How minimalist design took this small bathroom to the next level

Floor to ceiling tiles and refined function create a generous feeling of space in this small Christchurch bathroom. Tobin Smith discusses how he streamlined his design


How minimalist design took this small bathroom to the next level

Designer: Tobin Smith, CoLab Architecture
Location: Christchurch
Brief: An efficient bathroom with luxurious touches in the designer’s own home.

Describe the project in two sentences.
Our bathroom is a model of efficiency that aims to accommodate the essentials with a hint of luxury. Custom storage and simple fixtures create an open environment that maximises the usable floor space.

What are important elements to consider when designing a bathroom for a small space?
Good storage is always key, alongside the selection of appropriately scaled fixtures. Using a simple wall-hung basin free of cabinetry below, or a toilet suite with a concealed in-wall cistern, can reduce visual clutter and give the room a greater sense of space.

This room is understated but still has a feeling of luxury. How can this best be achieved when cost is an issue?
Prioritise the things that are important to you and remove the things that aren’t – remembering that luxury can be achieved by removing items as well as adding them. For example, rather than attempting to accommodate a bath that would squeeze up the available space, we opted for a large shower with a flush, tiled entry. Also, shop smart and select items that are both design and cost appropriate, and consider what is fixed and what is removable. In this instance, the free-standing towel rail by Menu and a stool by Tim Webber are pieces of furniture that could, if we wish, come with us if we decide to move house.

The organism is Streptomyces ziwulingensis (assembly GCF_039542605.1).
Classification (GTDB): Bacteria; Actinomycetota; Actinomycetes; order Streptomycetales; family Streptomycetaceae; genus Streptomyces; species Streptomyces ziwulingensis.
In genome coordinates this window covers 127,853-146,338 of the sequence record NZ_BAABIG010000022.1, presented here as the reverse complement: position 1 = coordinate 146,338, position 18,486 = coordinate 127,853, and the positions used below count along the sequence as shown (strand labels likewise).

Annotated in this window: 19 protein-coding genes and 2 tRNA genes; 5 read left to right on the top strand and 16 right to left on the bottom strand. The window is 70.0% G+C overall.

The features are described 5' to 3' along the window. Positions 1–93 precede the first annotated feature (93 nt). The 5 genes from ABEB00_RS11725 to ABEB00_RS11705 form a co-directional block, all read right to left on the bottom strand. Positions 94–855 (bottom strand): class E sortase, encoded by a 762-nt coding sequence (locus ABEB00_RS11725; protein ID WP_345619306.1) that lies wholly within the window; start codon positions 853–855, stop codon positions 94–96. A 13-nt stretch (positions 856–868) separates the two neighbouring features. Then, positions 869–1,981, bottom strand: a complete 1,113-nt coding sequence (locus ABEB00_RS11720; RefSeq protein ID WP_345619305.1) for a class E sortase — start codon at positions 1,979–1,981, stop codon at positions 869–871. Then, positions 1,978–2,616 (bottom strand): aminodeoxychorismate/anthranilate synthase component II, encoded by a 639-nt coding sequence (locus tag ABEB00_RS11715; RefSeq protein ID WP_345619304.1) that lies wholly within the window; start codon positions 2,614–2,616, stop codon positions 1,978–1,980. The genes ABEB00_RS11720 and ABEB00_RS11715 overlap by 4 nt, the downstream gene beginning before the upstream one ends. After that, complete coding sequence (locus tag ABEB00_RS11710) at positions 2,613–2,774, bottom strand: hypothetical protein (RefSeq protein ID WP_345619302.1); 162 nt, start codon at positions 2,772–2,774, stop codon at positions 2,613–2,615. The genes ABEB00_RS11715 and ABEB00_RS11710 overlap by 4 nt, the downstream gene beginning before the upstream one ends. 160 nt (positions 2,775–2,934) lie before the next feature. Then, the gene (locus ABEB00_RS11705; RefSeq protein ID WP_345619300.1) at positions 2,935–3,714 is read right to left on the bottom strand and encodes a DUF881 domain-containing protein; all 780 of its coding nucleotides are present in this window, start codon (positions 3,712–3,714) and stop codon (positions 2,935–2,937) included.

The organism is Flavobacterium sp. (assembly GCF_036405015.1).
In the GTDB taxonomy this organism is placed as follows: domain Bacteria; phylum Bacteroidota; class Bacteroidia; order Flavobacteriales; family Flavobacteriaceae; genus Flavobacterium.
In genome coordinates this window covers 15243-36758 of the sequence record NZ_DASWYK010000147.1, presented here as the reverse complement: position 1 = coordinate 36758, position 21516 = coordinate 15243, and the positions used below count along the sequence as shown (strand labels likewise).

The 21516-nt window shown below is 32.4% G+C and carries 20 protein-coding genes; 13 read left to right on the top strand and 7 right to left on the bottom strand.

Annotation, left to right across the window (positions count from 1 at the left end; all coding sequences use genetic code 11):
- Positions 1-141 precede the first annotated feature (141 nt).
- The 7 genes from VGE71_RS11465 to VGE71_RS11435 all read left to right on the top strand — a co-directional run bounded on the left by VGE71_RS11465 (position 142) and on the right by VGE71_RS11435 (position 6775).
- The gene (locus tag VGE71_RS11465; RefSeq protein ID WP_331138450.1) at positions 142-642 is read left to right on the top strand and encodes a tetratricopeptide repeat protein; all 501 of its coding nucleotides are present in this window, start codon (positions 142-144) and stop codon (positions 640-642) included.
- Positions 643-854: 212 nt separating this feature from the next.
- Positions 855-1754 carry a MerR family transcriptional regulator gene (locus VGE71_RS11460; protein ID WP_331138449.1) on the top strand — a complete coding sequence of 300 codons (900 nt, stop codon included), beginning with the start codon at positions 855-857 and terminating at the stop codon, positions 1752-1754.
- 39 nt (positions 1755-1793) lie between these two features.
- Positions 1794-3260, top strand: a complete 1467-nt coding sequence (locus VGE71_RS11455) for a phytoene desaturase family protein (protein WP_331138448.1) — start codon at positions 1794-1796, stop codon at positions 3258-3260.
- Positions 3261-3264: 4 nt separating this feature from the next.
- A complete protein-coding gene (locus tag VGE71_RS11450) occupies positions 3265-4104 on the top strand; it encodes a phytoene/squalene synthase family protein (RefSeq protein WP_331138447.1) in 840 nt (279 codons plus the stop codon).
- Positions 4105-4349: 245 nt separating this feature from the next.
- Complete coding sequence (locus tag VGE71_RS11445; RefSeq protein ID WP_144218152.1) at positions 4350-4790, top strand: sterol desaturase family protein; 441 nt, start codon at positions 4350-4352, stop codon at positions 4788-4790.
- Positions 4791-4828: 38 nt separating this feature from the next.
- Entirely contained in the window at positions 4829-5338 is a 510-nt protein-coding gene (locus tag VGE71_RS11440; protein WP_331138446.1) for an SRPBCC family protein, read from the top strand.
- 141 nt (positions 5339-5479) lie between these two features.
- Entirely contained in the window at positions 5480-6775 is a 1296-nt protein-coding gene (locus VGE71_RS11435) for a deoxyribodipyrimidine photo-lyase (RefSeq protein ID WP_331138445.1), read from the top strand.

How and where have you accommodated storage?
The storage is built into the wall above the basin and is concealed behind a mirrored push-to-open cabinet door. The location of this cabinet corresponds with an overlap in the wall construction, meaning that additional depth could be claimed within the cabinetry, greatly reducing the storage pressure on the remainder of the space. Small tiled recesses are located beside the basin and within the shower to hold everyday items.

What was the starting point for the materials chosen?
We wanted this space to be cohesive with the interior in the rest of the house. On that basis, the colour scheme was always going to be predominantly white. We selected very small mosaic tiles for the floor and wall to give the bathroom a rich texture, but to also blur the proportions of the space. We chose black tapware to complement the black aluminium window joinery, and this also sits beautifully alongside the birch plywood cabinetry.

Words by: Suzanne Dale. Photography by: Patrick Reynolds.

[related_articles post1=”76078″ post2=”72119″]

Related articles

Natural clarity

Designed to merge into its coastal environs, this island home utilises board and batten cedar cladding to create a gentle visual rhythm that moves gracefully between indoors and out.

Al fresco connection

Utilising the existing design language of a mid-century modern home in Remuera, Johnston Architects and Bespoke Interior Design set about redesigning a pool house and creating an outdoor room, resulting in a trio of interconnected areas spanning indoors and out.

Angle grinder

During a visit to Waiheke a decade or so ago, an architect was struck by a simple, refined sculpture and the way that its ad hoc form, created from a roll of corrugated iron, twisted down a hillside, creating and enclosing spaces.

A minimalist Herne Bay ‘city base’

On a prominent street corner in Grey Lynn bordering the heritage zone, this rectilinear addition presents a new and mostly closed face — a bold architectural statement that gives way to refined interior spaces.